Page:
Content that Gets Read

Creating content is a grind. Creating content that no one reads is a bummer on top of the grind. Follow these tips to develop content that gets read.

First, set realistic expectations.

Don’t worry about “going viral,” focus on reaching your target audience. You don’t need to reach everyone, you need to reach only the people who need to know about what you offer.

Further, don’t expect everyone to engage with everything. People have lives and limited amounts of attention to give to you. Embrace what they can offer – periodic engagement.

Produce content that matters.

Quality trumps volume. Every time. Create content to serve your audience. Period. Fewer items of higher quality will serve you best.

Tell personal stories.

Storytelling works and personal stories are content that only you can share.  Personal stories give your audience content they can’t get anywhere else.

Bring in other voices.

Select leaders in your industry and community and invite their participation. This can range from submitting posts and/or images, to just lending a quote or thought. Adding more voices expands the range of your content and taps into related audiences.

Email Marketing on LinkedIn in 7 Easy Steps

With less competition than other social media platforms, LinkedIn can be an effective place for your paid outreach strategy. One option is LinkedIn Sponsored InMail, which delivers personalized messages direct to LinkedIn inboxes.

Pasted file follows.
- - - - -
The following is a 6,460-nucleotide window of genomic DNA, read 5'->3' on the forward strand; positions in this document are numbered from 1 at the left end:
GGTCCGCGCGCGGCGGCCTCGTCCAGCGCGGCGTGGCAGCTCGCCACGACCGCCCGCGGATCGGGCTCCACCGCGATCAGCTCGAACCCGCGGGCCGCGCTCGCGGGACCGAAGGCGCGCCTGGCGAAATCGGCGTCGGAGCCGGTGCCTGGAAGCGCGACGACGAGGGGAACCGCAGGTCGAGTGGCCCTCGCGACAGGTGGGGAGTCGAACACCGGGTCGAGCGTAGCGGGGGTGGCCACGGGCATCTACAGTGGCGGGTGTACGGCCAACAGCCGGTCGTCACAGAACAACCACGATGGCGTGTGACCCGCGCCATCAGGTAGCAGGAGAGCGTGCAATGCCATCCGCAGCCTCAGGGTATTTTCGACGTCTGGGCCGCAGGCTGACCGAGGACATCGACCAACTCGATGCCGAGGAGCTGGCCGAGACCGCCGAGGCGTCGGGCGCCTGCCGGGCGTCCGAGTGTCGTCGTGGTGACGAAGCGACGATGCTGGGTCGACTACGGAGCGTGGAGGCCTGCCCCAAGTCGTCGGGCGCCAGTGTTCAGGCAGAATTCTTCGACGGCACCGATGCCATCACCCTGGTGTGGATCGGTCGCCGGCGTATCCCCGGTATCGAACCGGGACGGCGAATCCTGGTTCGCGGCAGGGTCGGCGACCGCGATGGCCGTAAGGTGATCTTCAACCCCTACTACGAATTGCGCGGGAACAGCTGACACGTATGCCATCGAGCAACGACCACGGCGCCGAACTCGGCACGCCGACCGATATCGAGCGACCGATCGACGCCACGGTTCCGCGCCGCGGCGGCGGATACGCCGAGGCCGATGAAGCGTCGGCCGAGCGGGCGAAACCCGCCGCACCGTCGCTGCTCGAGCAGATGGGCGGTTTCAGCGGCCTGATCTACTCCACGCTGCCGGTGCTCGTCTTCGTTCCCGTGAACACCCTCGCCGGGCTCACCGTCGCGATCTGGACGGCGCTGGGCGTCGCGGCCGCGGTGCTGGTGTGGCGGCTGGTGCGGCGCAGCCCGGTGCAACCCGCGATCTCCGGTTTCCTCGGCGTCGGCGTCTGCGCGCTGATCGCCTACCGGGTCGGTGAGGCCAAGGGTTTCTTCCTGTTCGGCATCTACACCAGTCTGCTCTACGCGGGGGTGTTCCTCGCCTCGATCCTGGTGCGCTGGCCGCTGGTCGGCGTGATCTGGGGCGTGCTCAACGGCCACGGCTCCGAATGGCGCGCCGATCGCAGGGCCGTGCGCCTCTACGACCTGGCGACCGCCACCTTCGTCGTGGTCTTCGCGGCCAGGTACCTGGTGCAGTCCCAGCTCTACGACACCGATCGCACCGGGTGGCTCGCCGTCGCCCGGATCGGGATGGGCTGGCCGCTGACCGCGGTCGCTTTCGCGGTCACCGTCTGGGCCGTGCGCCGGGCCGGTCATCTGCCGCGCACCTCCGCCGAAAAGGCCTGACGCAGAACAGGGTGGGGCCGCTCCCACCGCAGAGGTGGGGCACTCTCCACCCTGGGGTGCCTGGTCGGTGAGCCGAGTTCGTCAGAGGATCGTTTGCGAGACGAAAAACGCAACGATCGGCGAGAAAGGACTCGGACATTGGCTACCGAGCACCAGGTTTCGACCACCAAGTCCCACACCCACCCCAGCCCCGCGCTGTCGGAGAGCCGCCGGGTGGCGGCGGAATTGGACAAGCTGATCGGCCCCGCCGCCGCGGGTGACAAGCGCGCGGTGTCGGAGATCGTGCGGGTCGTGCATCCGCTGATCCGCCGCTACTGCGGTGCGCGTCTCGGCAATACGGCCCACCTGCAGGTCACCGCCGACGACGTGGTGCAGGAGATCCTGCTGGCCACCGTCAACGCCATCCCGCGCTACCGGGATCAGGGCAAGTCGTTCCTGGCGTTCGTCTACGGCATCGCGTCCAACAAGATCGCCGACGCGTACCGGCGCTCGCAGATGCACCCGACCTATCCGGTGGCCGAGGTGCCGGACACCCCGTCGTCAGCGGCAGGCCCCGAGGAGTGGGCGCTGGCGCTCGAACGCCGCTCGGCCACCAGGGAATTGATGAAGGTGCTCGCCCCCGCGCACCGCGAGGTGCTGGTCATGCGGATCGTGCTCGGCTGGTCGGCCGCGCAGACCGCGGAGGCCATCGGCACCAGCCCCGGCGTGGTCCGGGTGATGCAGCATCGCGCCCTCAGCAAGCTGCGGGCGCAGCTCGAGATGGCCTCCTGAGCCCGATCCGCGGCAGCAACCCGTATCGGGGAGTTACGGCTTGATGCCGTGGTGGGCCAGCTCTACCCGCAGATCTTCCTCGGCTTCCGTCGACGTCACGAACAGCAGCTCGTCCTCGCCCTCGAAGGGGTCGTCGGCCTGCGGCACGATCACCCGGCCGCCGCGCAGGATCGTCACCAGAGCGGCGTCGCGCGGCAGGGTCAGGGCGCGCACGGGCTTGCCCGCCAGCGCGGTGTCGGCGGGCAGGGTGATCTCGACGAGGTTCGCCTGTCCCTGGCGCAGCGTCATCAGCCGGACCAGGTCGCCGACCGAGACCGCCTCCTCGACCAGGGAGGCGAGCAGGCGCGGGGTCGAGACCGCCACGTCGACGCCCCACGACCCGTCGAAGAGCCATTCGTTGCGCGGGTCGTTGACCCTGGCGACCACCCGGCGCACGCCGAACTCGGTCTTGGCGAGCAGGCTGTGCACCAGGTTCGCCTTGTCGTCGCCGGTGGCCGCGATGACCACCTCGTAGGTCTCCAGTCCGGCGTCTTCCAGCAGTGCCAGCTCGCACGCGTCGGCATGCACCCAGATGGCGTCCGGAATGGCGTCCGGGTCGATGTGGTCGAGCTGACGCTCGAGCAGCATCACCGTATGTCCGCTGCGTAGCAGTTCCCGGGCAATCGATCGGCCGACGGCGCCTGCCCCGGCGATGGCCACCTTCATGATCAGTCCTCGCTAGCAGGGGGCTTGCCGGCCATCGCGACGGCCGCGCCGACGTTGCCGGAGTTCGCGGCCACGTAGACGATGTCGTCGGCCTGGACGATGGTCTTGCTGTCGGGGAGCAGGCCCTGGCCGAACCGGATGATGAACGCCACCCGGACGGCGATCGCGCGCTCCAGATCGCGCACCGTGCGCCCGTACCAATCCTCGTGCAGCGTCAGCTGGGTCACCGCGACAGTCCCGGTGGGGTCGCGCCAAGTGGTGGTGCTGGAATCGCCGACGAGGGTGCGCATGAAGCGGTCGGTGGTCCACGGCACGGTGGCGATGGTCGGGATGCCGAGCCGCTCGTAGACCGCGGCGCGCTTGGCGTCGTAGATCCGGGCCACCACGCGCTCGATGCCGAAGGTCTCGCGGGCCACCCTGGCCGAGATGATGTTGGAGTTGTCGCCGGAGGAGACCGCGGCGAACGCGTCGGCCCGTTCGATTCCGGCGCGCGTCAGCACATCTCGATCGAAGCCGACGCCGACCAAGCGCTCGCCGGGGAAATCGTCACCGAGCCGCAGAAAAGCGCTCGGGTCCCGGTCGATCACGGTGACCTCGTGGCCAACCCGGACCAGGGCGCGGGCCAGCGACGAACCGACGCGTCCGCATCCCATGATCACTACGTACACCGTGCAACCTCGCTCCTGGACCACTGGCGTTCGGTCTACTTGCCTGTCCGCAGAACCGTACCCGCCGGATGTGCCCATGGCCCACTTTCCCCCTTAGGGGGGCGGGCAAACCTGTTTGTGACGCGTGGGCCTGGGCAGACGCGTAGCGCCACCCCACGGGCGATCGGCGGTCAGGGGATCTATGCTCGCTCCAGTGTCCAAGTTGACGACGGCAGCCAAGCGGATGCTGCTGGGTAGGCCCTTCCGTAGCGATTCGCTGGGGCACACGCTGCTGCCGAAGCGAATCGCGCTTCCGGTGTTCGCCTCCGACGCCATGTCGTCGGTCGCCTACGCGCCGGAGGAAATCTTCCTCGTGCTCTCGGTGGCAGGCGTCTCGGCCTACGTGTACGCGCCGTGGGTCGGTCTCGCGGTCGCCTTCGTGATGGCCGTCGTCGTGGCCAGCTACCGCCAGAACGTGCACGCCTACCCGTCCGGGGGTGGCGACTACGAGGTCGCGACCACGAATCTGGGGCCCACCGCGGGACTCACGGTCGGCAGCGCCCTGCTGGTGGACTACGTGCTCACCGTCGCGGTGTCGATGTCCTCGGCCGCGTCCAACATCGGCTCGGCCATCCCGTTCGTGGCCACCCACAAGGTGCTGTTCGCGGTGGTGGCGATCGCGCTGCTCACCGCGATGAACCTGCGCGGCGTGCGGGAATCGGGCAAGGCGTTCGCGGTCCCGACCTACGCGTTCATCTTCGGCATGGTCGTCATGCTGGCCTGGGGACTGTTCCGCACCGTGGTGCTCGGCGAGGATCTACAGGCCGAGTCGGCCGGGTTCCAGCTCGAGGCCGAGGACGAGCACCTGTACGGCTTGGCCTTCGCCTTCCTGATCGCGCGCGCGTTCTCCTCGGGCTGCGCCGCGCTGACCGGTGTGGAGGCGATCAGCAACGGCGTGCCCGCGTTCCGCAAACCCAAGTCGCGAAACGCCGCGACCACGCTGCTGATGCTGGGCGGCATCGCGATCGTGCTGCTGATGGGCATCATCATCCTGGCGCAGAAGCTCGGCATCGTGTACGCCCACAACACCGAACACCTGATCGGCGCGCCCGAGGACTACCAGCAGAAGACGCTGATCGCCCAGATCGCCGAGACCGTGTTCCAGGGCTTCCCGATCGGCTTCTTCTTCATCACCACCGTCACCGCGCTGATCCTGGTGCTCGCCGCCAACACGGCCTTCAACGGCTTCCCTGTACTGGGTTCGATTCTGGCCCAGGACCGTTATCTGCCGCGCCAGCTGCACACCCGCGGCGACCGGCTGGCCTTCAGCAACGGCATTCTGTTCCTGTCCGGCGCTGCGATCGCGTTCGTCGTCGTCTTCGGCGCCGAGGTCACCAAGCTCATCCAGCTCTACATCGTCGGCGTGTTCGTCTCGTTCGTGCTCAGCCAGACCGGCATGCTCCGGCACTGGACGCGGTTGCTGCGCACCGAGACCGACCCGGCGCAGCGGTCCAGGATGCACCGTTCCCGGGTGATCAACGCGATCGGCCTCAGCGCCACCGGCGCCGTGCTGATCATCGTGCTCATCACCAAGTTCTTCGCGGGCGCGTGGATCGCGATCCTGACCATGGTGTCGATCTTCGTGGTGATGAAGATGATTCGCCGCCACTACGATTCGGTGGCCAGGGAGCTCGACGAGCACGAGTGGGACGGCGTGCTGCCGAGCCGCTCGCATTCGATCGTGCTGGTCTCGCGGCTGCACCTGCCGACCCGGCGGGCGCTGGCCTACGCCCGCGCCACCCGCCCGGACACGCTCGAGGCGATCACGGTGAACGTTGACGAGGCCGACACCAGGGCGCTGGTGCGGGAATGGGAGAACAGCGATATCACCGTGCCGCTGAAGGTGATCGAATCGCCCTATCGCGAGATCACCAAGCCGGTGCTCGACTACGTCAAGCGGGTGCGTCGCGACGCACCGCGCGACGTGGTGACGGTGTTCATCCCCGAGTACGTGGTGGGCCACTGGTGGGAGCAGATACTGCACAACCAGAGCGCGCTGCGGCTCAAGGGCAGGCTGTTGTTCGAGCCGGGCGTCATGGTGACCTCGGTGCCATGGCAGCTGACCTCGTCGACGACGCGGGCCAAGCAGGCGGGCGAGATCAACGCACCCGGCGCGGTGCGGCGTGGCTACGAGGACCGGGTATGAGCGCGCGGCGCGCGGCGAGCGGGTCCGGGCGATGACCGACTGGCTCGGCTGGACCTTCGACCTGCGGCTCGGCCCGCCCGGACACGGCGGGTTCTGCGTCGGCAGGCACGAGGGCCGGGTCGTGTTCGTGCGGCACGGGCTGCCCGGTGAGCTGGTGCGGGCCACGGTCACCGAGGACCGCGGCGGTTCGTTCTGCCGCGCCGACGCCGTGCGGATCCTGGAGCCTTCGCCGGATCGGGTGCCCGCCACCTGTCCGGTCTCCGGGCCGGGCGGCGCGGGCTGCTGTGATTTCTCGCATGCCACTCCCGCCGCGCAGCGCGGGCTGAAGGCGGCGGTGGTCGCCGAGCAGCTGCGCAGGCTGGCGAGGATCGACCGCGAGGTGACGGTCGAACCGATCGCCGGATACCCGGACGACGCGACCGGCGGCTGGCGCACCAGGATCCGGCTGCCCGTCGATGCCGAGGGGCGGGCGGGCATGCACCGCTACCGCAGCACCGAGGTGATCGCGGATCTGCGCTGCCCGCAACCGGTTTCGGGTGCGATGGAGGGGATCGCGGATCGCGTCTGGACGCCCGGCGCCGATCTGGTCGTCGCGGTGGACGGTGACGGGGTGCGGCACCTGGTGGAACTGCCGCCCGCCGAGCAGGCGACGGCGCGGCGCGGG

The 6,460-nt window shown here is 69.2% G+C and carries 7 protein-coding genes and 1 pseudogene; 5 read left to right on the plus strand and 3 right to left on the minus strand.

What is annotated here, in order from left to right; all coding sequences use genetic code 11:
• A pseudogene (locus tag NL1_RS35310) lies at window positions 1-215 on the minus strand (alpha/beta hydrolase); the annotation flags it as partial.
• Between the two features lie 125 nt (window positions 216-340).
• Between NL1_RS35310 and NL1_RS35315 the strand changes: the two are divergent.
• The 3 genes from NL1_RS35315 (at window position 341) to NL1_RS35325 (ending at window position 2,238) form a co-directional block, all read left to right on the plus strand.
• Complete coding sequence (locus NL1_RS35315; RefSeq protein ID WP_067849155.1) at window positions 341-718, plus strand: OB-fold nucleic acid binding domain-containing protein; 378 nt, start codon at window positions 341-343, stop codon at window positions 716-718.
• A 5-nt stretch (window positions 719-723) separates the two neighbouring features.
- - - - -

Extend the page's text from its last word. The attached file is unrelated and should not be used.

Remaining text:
Give it a try with these 7 easy steps:

1. Go to Campaign Manager

Campaign Manager is the hub for all LinkedIn marketing campaign, including Sponsored InMail.  You’ll be presented with several paid options. Select “sponsored inMail.”

2. Set up your ad account.

You’ll be prompted to set up an ad account for your campaign. Select a memorable name for your account and your local currency. If you have a company page, you can link it to the account. Name the campaign.

Accept the default and select yourself as a sender. This will create the most credibility for your message. You can also designate any of your connections as the sender. Follow the prompts.

3. Develop a compelling message.

You need to say something valuable to your target audience to get ROI for this effort. Here are some general guidelines to keep in mind.

  • Messages that are less than 500 characters are most effective.
  • Add a custom salutation
  • Include links
  • Designate a banner image, 300×250 pixels.

4. Preview your InMail.

Test, test, test. Send yourself a test version of the message. You can also duplicate the campaign to set up A/B tests to determine the iteration that has the best impact.

5. Target effectively.

Be specific when selecting your target audience. Campaign Manager will estimate the size of your target audience based on the criteria you select.

6. Budget strategically.

Campaign Manager will suggest a bid range to reach your target audience. You are bidding against others who want  to reach a similar audience. The winning bid is determined via second-price auction, you will only pay enough to beat the second-highest bidder.

7. Launch!

Once you set bid and budget, you’re ready to launch. You can launch the campaign immediately or schedule for a future date.

Principles of Advocacy – Why the ALS Robocall Campaign Rocked!

Guest Post By Tracy Schario, APR